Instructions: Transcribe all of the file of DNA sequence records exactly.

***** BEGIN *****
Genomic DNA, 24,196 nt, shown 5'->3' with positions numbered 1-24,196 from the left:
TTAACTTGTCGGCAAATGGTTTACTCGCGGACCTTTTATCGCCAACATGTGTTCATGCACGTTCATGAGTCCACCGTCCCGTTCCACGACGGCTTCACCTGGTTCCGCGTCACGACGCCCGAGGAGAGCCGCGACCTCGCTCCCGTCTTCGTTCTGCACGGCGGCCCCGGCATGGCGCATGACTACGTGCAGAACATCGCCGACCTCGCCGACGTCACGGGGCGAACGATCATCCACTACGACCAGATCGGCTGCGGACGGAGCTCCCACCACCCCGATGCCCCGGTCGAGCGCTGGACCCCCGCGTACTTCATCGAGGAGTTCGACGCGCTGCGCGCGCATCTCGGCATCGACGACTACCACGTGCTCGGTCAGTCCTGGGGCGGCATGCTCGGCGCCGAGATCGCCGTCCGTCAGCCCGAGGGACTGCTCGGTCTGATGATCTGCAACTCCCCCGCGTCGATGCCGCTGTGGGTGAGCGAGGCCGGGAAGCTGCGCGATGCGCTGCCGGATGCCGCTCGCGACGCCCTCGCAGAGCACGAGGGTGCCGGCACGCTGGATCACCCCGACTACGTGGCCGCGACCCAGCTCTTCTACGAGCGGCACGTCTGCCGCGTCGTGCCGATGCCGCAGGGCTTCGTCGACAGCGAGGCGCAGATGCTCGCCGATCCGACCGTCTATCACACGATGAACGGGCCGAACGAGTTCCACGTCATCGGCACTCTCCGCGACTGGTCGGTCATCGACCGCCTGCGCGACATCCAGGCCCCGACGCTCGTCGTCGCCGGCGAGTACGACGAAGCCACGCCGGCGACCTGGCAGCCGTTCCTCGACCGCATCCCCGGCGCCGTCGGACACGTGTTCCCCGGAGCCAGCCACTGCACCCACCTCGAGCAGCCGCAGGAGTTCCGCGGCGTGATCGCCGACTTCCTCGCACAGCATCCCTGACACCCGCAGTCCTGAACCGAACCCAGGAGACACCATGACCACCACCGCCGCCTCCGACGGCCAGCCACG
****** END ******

Genomic DNA, 24,196 nt, shown 5'->3' with positions numbered 1-24,196 from the left:
TTAACTTGTCGGCAAATGGTTTACTCGCGGACCTTTTATCGCCAACATGTGTTCATGCACGTTCATGAGTCCACCGTCCCGTTCCACGACGGCTTCACCTGGTTCCGCGTCACGACGCCCGAGGAGAGCCGCGACCTCGCTCCCGTCTTCGTTCTGCACGGCGGCCCCGGCATGGCGCATGACTACGTGCAGAACATCGCCGACCTCGCCGACGTCACGGGGCGAACGATCATCCACTACGACCAGATCGGCTGCGGACGGAGCTCCCACCACCCCGATGCCCCGGTCGAGCGCTGGACCCCCGCGTACTTCATCGAGGAGTTCGACGCGCTGCGCGCGCATCTCGGCATCGACGACTACCACGTGCTCGGTCAGTCCTGGGGCGGCATGCTCGGCGCCGAGATCGCCGTCCGTCAGCCCGAGGGACTGCTCGGTCTGATGATCTGCAACTCCCCCGCGTCGATGCCGCTGTGGGTGAGCGAGGCCGGGAAGCTGCGCGATGCGCTGCCGGATGCCGCTCGCGACGCCCTCGCAGAGCACGAGGGTGCCGGCACGCTGGATCACCCCGACTACGTGGCCGCGACCCAGCTCTTCTACGAGCGGCACGTCTGCCGCGTCGTGCCGATGCCGCAGGGCTTCGTCGACAGCGAGGCGCAGATGCTCGCCGATCCGACCGTCTATCACACGATGAACGGGCCGAACGAGTTCCACGTCATCGGCACTCTCCGCGACTGGTCGGTCATCGACCGCCTGCGCGACATCCAGGCCCCGACGCTCGTCGTCGCCGGCGAGTACGACGAAGCCACGCCGGCGACCTGGCAGCCGTTCCTCGACCGCATCCCCGGCGCCGTCGGACACGTGTTCCCCGGAGCCAGCCACTGCACCCACCTCGAGCAGCCGCAGGAGTTCCGCGGCGTGATCGCCGACTTCCTCGCACAGCATCCCTGACACCCGCAGTCCTGAACCGAACCCAGGAGACACCATGACCACCACCGCCGCCTCCGACGGCCAGCCACG